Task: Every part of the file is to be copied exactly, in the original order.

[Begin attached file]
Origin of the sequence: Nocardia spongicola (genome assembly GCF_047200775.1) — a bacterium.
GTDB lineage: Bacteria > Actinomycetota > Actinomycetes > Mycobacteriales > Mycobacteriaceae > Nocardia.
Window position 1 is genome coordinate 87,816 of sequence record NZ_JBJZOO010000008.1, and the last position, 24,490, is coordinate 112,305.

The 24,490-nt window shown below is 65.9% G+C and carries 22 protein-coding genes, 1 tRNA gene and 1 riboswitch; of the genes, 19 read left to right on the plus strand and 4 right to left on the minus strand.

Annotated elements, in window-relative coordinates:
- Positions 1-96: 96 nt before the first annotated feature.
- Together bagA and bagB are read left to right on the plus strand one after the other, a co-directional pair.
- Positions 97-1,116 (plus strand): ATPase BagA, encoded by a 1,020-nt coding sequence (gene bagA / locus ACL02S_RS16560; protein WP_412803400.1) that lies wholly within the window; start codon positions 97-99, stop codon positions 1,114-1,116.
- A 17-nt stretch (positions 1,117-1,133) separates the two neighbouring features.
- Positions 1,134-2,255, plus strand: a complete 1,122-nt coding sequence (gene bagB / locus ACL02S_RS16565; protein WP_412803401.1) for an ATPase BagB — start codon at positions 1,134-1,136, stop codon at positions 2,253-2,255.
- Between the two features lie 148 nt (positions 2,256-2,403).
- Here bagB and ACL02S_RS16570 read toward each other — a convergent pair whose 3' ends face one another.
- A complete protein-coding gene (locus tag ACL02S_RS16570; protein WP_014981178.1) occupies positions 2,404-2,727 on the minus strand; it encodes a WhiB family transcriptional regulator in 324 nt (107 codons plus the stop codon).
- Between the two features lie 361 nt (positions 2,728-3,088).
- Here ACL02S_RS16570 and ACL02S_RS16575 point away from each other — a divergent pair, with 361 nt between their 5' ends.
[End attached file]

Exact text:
Origin of the sequence: Nocardia spongicola (genome assembly GCF_047200775.1) — a bacterium.
GTDB lineage: Bacteria > Actinomycetota > Actinomycetes > Mycobacteriales > Mycobacteriaceae > Nocardia.
Window position 1 is genome coordinate 87,816 of sequence record NZ_JBJZOO010000008.1, and the last position, 24,490, is coordinate 112,305.

The 24,490-nt window shown below is 65.9% G+C and carries 22 protein-coding genes, 1 tRNA gene and 1 riboswitch; of the genes, 19 read left to right on the plus strand and 4 right to left on the minus strand.

Annotated elements, in window-relative coordinates:
- Positions 1-96: 96 nt before the first annotated feature.
- Together bagA and bagB are read left to right on the plus strand one after the other, a co-directional pair.
- Positions 97-1,116 (plus strand): ATPase BagA, encoded by a 1,020-nt coding sequence (gene bagA / locus ACL02S_RS16560; protein WP_412803400.1) that lies wholly within the window; start codon positions 97-99, stop codon positions 1,114-1,116.
- A 17-nt stretch (positions 1,117-1,133) separates the two neighbouring features.
- Positions 1,134-2,255, plus strand: a complete 1,122-nt coding sequence (gene bagB / locus ACL02S_RS16565; protein WP_412803401.1) for an ATPase BagB — start codon at positions 1,134-1,136, stop codon at positions 2,253-2,255.
- Between the two features lie 148 nt (positions 2,256-2,403).
- Here bagB and ACL02S_RS16570 read toward each other — a convergent pair whose 3' ends face one another.
- A complete protein-coding gene (locus tag ACL02S_RS16570; protein WP_014981178.1) occupies positions 2,404-2,727 on the minus strand; it encodes a WhiB family transcriptional regulator in 324 nt (107 codons plus the stop codon).
- Between the two features lie 361 nt (positions 2,728-3,088).
- Here ACL02S_RS16570 and ACL02S_RS16575 point away from each other — a divergent pair, with 361 nt between their 5' ends.